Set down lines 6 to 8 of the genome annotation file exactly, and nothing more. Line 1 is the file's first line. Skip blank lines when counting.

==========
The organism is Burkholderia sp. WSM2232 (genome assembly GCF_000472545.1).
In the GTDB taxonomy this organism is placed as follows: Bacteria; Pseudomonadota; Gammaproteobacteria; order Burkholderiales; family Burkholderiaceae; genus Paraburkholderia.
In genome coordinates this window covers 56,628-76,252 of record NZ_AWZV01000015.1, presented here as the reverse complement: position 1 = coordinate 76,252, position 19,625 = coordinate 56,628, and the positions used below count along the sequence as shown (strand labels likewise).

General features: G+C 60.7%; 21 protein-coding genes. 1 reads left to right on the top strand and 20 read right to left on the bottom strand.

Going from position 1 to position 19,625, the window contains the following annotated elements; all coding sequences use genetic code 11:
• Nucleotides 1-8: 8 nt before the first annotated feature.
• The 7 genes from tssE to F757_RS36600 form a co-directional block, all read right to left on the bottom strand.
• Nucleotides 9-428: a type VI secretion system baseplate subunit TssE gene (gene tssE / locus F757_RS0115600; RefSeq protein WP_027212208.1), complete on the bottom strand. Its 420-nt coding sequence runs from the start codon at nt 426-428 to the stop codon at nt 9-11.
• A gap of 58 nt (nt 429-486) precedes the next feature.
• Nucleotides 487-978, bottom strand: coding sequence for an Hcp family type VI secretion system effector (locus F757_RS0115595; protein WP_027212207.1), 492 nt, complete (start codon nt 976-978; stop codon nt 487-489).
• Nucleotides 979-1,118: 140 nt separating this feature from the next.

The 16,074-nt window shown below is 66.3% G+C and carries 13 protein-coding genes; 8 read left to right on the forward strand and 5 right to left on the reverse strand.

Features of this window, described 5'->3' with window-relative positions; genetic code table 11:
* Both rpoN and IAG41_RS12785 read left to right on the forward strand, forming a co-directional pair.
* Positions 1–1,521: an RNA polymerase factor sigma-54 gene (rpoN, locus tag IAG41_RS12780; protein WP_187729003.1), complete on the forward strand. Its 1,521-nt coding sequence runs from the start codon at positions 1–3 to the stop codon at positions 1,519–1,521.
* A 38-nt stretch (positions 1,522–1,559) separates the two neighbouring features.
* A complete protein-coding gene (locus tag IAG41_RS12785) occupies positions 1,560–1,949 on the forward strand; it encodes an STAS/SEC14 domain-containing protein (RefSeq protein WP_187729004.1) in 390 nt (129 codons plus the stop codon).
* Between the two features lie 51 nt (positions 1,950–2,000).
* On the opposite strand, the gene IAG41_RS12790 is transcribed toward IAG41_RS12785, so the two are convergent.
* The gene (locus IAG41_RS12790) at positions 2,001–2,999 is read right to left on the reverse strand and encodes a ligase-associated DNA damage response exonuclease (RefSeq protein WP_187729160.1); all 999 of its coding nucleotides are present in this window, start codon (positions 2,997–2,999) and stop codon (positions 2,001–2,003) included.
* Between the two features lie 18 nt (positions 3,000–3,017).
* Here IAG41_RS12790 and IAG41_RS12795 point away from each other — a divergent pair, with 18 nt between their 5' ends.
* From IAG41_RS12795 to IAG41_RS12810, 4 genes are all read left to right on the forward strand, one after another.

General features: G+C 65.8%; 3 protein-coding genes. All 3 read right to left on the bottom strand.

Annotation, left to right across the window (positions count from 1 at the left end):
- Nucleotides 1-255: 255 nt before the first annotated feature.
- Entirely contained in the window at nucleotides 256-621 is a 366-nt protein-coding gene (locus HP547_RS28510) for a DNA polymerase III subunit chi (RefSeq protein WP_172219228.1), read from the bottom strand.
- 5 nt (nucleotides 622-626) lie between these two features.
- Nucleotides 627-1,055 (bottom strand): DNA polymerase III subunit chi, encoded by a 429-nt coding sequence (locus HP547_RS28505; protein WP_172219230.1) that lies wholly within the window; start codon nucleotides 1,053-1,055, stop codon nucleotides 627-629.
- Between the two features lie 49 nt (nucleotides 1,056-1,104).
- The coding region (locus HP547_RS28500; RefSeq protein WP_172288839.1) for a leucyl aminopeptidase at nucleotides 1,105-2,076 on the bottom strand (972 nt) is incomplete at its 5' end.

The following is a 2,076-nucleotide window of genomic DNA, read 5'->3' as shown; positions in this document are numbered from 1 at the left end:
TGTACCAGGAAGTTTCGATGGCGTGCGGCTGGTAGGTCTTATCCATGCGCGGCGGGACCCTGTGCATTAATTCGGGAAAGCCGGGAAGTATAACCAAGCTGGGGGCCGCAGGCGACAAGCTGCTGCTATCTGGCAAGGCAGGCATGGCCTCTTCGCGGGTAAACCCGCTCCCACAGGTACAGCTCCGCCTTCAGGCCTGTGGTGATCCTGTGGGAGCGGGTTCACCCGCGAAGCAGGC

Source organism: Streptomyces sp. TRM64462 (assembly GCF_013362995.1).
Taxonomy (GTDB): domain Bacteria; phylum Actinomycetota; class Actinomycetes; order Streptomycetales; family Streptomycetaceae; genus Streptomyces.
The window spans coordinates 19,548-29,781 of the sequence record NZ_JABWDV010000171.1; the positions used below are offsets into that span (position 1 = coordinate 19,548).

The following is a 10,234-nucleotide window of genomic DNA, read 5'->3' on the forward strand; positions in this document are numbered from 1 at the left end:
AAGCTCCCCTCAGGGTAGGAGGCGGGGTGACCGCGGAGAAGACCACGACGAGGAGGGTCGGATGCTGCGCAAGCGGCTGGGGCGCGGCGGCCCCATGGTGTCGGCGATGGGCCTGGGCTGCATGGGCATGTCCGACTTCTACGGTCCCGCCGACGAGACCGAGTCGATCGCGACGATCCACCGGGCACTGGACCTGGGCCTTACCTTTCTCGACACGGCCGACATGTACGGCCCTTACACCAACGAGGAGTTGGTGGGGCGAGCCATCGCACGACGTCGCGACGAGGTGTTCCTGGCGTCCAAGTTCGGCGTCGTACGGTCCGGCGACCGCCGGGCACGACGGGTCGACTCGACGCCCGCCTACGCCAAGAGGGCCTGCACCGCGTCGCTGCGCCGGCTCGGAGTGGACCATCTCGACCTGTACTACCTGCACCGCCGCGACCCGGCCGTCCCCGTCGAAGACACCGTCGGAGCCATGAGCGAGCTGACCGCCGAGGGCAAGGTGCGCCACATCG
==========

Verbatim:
• Nucleotides 1-8: 8 nt before the first annotated feature.
• The 7 genes from tssE to F757_RS36600 form a co-directional block, all read right to left on the bottom strand.
• Nucleotides 9-428: a type VI secretion system baseplate subunit TssE gene (gene tssE / locus F757_RS0115600; RefSeq protein WP_027212208.1), complete on the bottom strand. Its 420-nt coding sequence runs from the start codon at nt 426-428 to the stop codon at nt 9-11.